BNY Mellon’s Hanneke Smits: ‘I didn’t want to go back to what I was doing before’

Hanneke Smits sounds relieved that her appointment as chief executive of BNY Mellon Investment Management occurred several months after the start of the Covid pandemic, as it allowed her vital time to adjust to the new way of working.

“I’m glad it wasn’t this time a year ago, when we were all trying to adapt to working from home,” says Smits, who was given the top job at the $2.2trn asset manager in October. “By the time I took over, everything was quite well established.”

Along with countless other professionals who have changed jobs in the past 13 months, the
54-year-old had to settle into her role at a time when the ability to meet her new colleagues face-to-face was curtailed.

But her rise to take the helm at BNY Mellon IM was made easier by her four-year tenure as CEO of Newton Investment Management — one of eight investment affiliates that sit under the BNY Mellon IM umbrella.

With BNY Mellon’s headquarters in the US, London-based Smits admits she probably would have spent the bulk of her first few months in charge travelling to meet new colleagues.

She acknowledges that there have been advantages to using technology.

“I’ve probably met more colleagues and clients virtually than I would have met charging around the world,” Smits says during an hour-long Zoom meeting.

“Virtual, social networking isn’t the same as having lunch with someone or popping out for a coffee. But we have worked hard to go through all the formal meetings getting to know everyone, and have also worked hard to connect informally.”

READ Credit Suisse, BNY Mellon, Deloitte, Monzo among 44 firms that failed diversity pledge as Covid hit

The Netherlands native admits to sometimes working for longer and says she has had to be disciplined over when to log off for the day, but she often takes work calls while strolling the streets near her home.

She has also found time to learn TikTok dances with the help of her teenage daughter. “She has to keep it quite basic for me and my husband,” chuckles Smits, who has also taken up playing online bridge with her mother in Holland every Sunday afternoon.

As the former boss of Newton IM, Smits was keen to play an active role in the recruitment of her successor. In January it was announced that Euan Munro, the former Aviva Investors chief, had been hired to take over the top job, starting in June. Despite enlisting headhunters Sapphire Partners to broaden the search, Munro was an obvious choice, with his background in multi-asset investment and ESG issues — two of the stand-out characteristics for Newton — making him an ideal fit.

Smits and Munro also worked closely together during their time on the board of the Investment Association, the UK trade body for asset managers.

“You need to get the right person in-seat, and we have found that with Euan,” she says.

Smits got to work almost immediately after taking on the top job at BNY Mellon IM, implementing sweeping changes in February that saw the company shuffle capabilities among some of the affiliates.

The changes focused on Mellon Investments, which had its fixed income capabilities shifted to Insight Investment, while equities and multi-asset were transferred to Newton IM. Mellon’s cash capabilities were also transferred to Dreyfus, which is best known for its cash management strategies.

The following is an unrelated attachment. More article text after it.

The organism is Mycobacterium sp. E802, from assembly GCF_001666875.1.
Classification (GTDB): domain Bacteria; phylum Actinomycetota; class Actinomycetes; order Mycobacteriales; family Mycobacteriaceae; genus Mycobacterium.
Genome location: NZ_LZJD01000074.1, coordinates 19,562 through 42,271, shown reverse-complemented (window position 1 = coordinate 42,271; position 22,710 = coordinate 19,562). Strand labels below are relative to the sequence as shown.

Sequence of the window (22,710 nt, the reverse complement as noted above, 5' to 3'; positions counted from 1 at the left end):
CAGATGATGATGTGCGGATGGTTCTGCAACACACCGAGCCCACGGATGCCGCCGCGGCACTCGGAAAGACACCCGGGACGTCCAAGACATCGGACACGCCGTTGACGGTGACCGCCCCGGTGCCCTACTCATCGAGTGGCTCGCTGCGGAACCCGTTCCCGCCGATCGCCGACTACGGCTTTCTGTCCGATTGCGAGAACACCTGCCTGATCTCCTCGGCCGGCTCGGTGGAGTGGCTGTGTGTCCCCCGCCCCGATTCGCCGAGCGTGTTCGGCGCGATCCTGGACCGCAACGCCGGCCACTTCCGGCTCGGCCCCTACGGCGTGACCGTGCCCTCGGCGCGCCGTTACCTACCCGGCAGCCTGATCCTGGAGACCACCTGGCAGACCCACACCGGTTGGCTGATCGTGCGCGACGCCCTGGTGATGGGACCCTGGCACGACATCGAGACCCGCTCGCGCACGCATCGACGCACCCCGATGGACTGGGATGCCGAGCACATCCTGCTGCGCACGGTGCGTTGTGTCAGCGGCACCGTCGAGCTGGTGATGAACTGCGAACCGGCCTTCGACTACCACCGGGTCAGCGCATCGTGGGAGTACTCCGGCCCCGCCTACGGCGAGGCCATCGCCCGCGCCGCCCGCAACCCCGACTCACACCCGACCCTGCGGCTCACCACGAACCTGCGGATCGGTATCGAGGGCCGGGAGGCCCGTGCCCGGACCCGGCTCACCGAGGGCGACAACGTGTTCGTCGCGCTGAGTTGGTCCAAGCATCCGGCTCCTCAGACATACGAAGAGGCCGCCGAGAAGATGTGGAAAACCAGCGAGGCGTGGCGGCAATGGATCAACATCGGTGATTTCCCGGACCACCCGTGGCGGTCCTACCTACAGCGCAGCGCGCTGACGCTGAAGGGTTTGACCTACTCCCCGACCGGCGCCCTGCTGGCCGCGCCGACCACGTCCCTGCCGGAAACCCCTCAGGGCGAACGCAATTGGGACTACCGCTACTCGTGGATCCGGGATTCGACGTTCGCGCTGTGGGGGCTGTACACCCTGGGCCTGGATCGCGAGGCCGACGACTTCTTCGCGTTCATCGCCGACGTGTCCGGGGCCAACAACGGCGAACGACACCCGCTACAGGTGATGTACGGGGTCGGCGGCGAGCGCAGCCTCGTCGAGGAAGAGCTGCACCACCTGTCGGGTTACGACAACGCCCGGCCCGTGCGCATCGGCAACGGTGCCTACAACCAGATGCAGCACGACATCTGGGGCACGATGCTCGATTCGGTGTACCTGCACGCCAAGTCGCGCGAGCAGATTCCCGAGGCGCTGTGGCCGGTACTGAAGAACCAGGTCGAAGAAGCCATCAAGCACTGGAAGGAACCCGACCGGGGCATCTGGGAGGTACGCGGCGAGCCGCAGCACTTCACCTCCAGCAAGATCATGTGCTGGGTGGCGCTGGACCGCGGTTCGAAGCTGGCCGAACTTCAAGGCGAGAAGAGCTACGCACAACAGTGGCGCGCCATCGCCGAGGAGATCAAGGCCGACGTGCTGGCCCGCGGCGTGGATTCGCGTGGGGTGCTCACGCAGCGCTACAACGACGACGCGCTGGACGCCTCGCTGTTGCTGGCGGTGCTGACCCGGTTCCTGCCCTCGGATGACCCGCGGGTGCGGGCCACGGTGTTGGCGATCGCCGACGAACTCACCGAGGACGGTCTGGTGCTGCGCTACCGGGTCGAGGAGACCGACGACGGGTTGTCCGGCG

Smits says that becoming CEO gave her an opportunity to look at the complete portfolio of businesses under her control and to “consider their strategic priorities”. “This concept of specialties at scale seemed to make sense,” she adds.

Smits played down her ability to oversee a vast range of distinct businesses, each with their own leadership models and cultures.

“You need to let the CIO and investment leaders flourish. My role is someone who can understand and recognise the talent required to be effective,” she says. “Investment firms are all about culture and DNA. I know and understand the Insight culture is different from the Alcentra culture, and that Newton and Mellon are different from Walter Scott, but it is really important to preserve. Investing is about the uniqueness of thought and the creativity of ideas. It doesn’t come from hiring people who are all the same.”

Diversity has been a focus. While at private equity outfit Adams Street Partners, she helped to co-found Level 20, an organisation that aims to increase the number of women in private markets.

That role led to her being introduced to some of the diversity initiatives in public markets as well as Baroness Morrissey, founder of the 30% Club, who Smits later replaced as CEO at Newton IM.

The initial encounter with Morrissey led to other conversations and the start of Smits’ move to the buyside. “Helena had been in-seat for 15 years, there was a desire from her to move on. I wanted to stay in an investment organisation. What I didn’t want to do was to go back to what I was doing before,” says Smits.

“You just need to have lots of coffees and networking and things come to you through elimination. It wasn’t about becoming CEO of another private markets firm but spotting what I was good at and taking it to other areas.”

Smits says the asset management industry has shifted focus with regard to diversity.

“When we talk about investment management, you need to foster creativity and you need people in firms from diverse backgrounds with different perspectives,” says Smits.

“But you have to work at it. You have to be deliberate in how you recruit and make sure that those you recruit from a different background feel included, and we are ensuring they have equal access to opportunities.”

To contact the author of this story with feedback or news, email David Ricketts

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